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The wild is still the wild

The wild is still the wild

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I’m writing from my hotel room in Billings, Montana. We will get to Glacier National Park this evening where our son Matt is this summer. We were there five years ago and just after we had returned from that trip, Matt called me with a story.

He and two friends had gone off the day before to climb Mt. Wilbur, which took all day. It was near dusk, and they still had a few miles left to the hotel where they worked. “It had taken us too long,” Matt said. “You don’t want to be out there after dark.”

As they walked, a valley opened to their left and they saw a grizzly sow with her two cubs about 50 yards away. They made some noise, which you are supposed to do. The worst thing is to startle one, especially a mama and her young’uns. We had not seen a grizzly on our trip, save the stuffed sow, displayed in the lobby of the St. Mary Lodge. We did see some black bear, but they aren’t the same as their humpbacked cousin.

Bear joke: “How do you tell the difference between a grizzly and a black bear? It’s a black bear if it climbs up the tree after you. If it’s a grizzly, it pushes the tree down.”

After hearing Matt and the guys, the bears moved into the brush, out of site. They hiked on a bit longer until they came upon a National Park Service employee, who was trying his fishing luck in one of the lakes. After a short visit, they moved on, ready to be off the trail, it had been a long day. Ten minutes later they heard a scream. “It was a woman,” Matt said, “and it was the worst scream I’ve ever heard.”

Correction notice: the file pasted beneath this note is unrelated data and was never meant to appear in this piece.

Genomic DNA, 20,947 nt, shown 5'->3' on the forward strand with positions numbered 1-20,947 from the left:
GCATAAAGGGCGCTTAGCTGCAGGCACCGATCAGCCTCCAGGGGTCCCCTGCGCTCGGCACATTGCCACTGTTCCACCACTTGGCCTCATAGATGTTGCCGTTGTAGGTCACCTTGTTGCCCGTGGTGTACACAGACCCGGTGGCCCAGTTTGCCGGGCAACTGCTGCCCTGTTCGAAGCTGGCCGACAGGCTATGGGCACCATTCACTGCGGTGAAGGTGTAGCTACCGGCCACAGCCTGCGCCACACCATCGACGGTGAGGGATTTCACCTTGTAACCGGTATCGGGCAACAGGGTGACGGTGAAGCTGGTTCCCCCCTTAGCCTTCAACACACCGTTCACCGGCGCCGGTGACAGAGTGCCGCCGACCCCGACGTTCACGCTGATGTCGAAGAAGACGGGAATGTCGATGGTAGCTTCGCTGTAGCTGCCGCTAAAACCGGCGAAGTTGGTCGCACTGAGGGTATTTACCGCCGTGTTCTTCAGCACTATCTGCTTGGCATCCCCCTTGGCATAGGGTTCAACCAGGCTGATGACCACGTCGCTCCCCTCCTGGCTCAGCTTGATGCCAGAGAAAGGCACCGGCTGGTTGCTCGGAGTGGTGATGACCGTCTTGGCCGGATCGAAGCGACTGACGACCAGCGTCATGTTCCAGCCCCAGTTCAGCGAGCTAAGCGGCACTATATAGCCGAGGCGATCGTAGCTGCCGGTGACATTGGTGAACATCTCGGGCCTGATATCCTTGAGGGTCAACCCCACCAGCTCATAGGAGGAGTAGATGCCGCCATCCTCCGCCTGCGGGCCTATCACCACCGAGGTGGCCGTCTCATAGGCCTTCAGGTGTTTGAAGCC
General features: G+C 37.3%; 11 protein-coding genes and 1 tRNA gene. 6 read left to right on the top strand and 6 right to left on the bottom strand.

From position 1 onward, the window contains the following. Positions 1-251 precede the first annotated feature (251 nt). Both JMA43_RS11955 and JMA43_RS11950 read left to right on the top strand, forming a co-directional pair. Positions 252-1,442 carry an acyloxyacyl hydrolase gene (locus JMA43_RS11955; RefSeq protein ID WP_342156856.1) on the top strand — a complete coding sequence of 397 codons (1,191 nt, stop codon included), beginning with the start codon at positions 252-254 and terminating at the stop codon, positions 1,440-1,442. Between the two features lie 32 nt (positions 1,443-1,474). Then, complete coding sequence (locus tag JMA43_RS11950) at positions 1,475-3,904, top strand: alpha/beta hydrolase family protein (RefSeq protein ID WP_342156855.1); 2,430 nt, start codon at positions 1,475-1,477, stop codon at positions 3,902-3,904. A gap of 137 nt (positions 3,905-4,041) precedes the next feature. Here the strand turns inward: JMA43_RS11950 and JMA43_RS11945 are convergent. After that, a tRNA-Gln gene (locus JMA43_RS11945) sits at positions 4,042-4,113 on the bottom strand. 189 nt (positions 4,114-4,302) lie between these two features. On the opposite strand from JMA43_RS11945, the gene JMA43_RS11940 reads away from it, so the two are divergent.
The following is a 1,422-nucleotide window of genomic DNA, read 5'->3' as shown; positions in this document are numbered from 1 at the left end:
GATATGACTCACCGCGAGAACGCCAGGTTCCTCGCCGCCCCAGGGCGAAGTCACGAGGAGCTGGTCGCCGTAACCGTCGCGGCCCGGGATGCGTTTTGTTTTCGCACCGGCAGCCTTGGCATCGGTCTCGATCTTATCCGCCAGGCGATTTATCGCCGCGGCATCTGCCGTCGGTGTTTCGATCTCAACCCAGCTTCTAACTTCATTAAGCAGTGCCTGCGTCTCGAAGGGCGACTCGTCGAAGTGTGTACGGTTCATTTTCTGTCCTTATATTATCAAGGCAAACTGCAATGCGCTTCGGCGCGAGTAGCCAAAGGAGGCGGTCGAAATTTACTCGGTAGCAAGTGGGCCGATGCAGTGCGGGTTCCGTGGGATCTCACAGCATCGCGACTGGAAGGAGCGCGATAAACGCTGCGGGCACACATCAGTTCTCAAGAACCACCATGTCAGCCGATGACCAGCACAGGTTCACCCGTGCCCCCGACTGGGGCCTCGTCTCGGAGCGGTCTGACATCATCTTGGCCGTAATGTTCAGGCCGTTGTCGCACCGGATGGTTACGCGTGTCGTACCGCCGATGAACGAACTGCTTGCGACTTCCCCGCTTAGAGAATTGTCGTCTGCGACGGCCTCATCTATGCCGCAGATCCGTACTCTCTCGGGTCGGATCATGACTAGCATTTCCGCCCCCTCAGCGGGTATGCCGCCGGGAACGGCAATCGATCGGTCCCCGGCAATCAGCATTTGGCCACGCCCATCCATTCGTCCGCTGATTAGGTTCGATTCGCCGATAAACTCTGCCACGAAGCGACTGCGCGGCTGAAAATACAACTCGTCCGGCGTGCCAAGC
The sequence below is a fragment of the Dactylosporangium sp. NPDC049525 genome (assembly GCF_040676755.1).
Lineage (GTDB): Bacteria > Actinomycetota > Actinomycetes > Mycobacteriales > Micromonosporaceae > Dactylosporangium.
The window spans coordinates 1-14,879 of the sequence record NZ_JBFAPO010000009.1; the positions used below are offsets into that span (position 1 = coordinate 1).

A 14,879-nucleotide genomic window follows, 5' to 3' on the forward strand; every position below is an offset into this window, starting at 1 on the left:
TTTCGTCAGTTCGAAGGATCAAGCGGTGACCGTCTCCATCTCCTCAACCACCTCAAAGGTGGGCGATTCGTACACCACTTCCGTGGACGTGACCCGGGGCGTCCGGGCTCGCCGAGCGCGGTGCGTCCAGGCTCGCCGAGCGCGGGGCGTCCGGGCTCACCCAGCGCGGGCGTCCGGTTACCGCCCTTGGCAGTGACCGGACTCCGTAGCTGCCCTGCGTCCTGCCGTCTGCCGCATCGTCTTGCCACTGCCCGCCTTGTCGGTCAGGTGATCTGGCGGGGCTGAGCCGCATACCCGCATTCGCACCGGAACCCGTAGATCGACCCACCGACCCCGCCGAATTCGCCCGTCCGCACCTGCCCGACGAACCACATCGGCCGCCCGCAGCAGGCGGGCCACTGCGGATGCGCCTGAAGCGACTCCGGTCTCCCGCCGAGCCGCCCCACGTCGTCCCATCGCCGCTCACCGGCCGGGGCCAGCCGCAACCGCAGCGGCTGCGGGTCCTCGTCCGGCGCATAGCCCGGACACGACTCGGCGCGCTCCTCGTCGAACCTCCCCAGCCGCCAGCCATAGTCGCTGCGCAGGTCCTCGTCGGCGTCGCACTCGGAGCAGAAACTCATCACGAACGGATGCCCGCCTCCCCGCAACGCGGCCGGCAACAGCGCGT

It came from behind them, and they ran back to try and help. They rounded a corner and came upon a woman, who was lying on the ground. There was blood covering her leg and both hands.

“I was attacked by a bear,” she told them.

The guys began wrapping her wounded leg and her hands, and she said had been picking huckleberries and never knew the bear was near, until it was biting down on her leg. She said she spun around and put up her hands in front of her, reflexively and defensively, which caused both her hands to be mauled. Finally, she told them she yelled as loud as she could. The bear made one last false charge before turning back to find its cubs.

As it turned out, the woman was also a NPS employee, and the fisherman they had run into earlier was her boyfriend. The guys decided that one of them would go back and try to find him while one would run ahead for help. Matt stayed with the woman and began helping her walk back toward Many Glacier Hotel.

They had not gone far when she voiced concern about leaving Matt’s friend behind and said she wanted to go back to him. She was probably thinking that sometimes grizzly’s have been known to attack, then leave, but then return. Matt agreed they should go back, or at least said he did.

A month before our trip, in early July, a law enforcement officer with the U.S. Forest Service was killed by a grizzly, not far from the entrance to West Glacier. And a few weeks ago a woman my age was pulled from her tent and killed by a bear.

Soon, Matt and the injured woman came upon Matt’s friend, who had found the boyfriend, and the four headed back towards the hotel. It wasn’t long until they came upon their other friend, with two park rangers, both with their guns in their hand.

The woman was taken to the hospital in Browning and later to Kalispell, where she was treated the next few days, her injuries, thankfully, non-life threatening.


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